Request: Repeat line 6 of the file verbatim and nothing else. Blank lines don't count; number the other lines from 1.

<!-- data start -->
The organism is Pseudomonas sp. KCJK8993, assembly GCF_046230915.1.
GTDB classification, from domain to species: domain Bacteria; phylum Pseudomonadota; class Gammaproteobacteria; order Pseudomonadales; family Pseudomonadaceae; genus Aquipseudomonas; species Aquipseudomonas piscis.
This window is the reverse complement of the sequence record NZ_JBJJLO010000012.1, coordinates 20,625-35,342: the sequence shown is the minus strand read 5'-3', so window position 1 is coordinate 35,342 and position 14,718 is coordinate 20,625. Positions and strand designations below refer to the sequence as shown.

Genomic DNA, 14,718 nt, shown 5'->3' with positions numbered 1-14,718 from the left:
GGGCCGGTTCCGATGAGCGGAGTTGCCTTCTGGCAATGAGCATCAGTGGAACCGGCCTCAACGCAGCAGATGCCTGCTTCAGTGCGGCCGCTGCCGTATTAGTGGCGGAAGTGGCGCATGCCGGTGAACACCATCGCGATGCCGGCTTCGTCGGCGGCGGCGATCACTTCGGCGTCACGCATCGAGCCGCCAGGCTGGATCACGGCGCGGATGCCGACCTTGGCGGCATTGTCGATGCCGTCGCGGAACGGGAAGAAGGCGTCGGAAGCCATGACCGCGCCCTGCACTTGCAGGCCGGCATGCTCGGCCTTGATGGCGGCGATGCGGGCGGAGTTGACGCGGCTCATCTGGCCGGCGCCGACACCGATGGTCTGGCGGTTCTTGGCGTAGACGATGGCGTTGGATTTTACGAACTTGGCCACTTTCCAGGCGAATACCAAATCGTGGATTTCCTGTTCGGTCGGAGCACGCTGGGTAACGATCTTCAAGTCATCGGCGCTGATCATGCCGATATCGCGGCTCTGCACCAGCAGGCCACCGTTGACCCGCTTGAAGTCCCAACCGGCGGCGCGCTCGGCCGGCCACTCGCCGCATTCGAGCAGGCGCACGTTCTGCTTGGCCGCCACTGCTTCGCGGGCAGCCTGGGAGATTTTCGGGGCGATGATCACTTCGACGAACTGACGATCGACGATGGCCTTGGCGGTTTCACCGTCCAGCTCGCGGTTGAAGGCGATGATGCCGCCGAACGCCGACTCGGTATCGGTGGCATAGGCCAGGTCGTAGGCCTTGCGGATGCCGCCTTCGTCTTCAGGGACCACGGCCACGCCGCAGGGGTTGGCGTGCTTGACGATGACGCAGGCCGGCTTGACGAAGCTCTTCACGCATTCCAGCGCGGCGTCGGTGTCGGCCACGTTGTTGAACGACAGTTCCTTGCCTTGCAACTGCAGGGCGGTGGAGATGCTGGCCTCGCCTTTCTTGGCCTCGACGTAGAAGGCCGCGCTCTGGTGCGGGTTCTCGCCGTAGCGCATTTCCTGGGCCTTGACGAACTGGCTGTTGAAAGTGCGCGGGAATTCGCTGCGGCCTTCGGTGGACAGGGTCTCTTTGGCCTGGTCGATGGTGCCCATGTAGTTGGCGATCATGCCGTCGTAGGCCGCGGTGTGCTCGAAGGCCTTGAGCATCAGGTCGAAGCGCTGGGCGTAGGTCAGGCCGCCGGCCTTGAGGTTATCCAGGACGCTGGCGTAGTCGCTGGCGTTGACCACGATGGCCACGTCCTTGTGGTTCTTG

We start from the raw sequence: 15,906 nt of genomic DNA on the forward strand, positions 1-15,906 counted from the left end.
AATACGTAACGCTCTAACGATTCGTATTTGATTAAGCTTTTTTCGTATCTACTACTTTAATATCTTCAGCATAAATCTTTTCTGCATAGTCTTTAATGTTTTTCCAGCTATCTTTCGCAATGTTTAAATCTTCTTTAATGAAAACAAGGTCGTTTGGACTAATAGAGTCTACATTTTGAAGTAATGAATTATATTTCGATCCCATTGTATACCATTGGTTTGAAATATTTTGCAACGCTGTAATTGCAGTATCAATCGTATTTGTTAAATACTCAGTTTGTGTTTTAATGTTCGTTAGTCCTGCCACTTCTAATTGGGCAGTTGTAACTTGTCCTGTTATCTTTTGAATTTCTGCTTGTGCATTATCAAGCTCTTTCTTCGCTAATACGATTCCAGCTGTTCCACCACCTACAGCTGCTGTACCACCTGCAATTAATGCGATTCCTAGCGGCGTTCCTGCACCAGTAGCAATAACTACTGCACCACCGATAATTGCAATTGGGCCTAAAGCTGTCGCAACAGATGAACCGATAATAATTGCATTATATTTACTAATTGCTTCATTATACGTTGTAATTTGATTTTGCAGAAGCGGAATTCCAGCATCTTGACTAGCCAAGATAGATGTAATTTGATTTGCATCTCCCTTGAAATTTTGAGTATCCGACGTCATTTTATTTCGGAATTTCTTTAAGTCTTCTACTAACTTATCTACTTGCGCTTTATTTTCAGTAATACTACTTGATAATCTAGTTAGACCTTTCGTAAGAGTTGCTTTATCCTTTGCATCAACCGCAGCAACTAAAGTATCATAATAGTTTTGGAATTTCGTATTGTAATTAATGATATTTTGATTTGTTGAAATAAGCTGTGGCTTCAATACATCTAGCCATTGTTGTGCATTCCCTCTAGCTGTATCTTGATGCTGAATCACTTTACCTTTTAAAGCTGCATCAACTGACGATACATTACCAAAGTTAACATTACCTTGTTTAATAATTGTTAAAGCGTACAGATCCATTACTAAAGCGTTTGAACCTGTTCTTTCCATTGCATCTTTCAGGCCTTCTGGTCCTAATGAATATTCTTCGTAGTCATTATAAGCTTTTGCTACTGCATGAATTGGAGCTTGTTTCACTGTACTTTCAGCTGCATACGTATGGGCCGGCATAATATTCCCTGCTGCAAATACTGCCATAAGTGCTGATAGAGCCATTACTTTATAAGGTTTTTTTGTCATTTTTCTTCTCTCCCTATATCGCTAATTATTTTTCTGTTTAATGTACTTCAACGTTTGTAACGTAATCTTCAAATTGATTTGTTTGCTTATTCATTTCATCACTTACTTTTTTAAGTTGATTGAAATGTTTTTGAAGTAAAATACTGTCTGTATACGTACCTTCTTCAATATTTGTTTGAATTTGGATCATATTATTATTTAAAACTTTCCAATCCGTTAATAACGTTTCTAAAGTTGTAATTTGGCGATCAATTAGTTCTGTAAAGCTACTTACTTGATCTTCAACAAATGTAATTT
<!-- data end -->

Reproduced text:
We start from the raw sequence: 15,906 nt of genomic DNA on the forward strand, positions 1-15,906 counted from the left end.